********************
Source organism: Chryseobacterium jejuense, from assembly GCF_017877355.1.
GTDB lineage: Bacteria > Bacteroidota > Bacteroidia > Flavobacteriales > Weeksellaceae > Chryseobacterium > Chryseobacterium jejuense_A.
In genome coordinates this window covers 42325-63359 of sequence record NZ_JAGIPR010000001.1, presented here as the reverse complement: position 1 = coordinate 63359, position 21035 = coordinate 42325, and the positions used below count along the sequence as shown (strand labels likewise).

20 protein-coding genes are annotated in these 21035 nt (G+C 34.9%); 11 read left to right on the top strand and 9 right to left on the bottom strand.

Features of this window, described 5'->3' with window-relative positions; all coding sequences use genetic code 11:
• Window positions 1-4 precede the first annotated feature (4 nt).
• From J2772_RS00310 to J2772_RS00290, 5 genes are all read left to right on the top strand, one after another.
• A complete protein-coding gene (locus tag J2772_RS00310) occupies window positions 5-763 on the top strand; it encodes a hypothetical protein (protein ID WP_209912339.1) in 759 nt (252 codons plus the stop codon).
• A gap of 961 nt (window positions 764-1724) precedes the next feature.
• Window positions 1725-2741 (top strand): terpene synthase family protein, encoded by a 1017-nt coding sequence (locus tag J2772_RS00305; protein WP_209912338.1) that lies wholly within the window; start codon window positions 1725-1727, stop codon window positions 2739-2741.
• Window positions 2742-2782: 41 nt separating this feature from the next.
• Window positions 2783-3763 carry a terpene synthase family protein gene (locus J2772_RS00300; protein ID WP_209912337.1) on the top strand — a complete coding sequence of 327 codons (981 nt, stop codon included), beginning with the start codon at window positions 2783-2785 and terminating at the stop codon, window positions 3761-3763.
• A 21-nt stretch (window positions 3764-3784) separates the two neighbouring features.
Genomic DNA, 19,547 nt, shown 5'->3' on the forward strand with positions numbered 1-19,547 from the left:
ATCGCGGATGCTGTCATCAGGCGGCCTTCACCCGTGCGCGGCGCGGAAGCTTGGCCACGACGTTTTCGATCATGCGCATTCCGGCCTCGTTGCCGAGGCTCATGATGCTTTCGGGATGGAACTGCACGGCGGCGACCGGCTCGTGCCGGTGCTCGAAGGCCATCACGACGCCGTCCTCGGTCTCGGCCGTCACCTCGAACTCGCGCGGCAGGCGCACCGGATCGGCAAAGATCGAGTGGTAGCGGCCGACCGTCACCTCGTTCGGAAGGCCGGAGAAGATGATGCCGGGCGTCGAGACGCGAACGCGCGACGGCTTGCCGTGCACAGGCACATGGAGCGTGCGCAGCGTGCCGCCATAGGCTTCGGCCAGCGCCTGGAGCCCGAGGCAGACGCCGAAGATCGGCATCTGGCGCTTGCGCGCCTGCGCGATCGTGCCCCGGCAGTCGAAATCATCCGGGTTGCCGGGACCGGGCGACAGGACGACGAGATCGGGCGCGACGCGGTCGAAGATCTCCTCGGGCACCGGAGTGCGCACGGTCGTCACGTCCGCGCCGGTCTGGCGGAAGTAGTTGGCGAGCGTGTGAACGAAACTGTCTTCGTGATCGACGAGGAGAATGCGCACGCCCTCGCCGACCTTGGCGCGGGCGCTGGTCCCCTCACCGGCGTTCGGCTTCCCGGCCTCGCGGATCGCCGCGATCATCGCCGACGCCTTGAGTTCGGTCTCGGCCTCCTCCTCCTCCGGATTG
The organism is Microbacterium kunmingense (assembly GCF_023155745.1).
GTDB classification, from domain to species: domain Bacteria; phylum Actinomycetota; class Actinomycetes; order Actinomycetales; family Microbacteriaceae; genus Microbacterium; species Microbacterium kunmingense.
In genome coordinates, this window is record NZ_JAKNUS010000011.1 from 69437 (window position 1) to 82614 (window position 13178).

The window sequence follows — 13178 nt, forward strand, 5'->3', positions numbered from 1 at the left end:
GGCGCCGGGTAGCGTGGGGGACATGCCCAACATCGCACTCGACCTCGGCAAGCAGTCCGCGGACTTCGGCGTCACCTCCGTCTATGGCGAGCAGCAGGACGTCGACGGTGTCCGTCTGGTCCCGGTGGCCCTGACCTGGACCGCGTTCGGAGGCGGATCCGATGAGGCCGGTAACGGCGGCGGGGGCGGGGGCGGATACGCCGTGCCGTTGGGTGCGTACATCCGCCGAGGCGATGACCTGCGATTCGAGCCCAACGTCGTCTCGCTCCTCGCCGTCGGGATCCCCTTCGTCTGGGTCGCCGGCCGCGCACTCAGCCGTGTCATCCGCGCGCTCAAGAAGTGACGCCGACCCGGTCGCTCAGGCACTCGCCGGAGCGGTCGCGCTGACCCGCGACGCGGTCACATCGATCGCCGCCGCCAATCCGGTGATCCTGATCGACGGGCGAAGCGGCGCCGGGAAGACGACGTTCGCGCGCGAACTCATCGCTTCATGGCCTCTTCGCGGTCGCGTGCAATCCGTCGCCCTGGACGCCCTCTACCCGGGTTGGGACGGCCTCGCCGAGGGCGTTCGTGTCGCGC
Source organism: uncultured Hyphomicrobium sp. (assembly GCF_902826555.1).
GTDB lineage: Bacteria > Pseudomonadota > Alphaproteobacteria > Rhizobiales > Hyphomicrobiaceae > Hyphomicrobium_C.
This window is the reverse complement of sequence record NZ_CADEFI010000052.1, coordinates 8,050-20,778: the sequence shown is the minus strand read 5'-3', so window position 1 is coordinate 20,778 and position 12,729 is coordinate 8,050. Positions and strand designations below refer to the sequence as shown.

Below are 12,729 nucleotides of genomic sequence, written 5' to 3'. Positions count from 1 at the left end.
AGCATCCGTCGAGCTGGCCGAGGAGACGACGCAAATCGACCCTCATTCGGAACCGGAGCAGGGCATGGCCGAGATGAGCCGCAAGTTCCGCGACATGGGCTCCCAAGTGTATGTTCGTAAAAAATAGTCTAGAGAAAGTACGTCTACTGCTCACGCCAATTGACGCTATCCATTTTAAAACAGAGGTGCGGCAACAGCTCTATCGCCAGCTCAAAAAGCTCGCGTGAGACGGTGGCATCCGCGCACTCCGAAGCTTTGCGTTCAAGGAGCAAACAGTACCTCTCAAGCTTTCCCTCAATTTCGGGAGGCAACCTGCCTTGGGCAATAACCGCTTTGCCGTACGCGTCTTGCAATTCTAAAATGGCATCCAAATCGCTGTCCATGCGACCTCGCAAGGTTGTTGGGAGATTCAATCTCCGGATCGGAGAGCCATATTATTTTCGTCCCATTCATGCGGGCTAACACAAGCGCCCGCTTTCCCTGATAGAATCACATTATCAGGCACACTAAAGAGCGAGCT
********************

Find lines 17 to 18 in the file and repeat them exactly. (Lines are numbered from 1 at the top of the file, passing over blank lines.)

GTDB classification, from domain to species: domain Bacteria; phylum Actinomycetota; class Actinomycetes; order Actinomycetales; family Microbacteriaceae; genus Microbacterium; species Microbacterium kunmingense.
In genome coordinates, this window is record NZ_JAKNUS010000011.1 from 69437 (window position 1) to 82614 (window position 13178).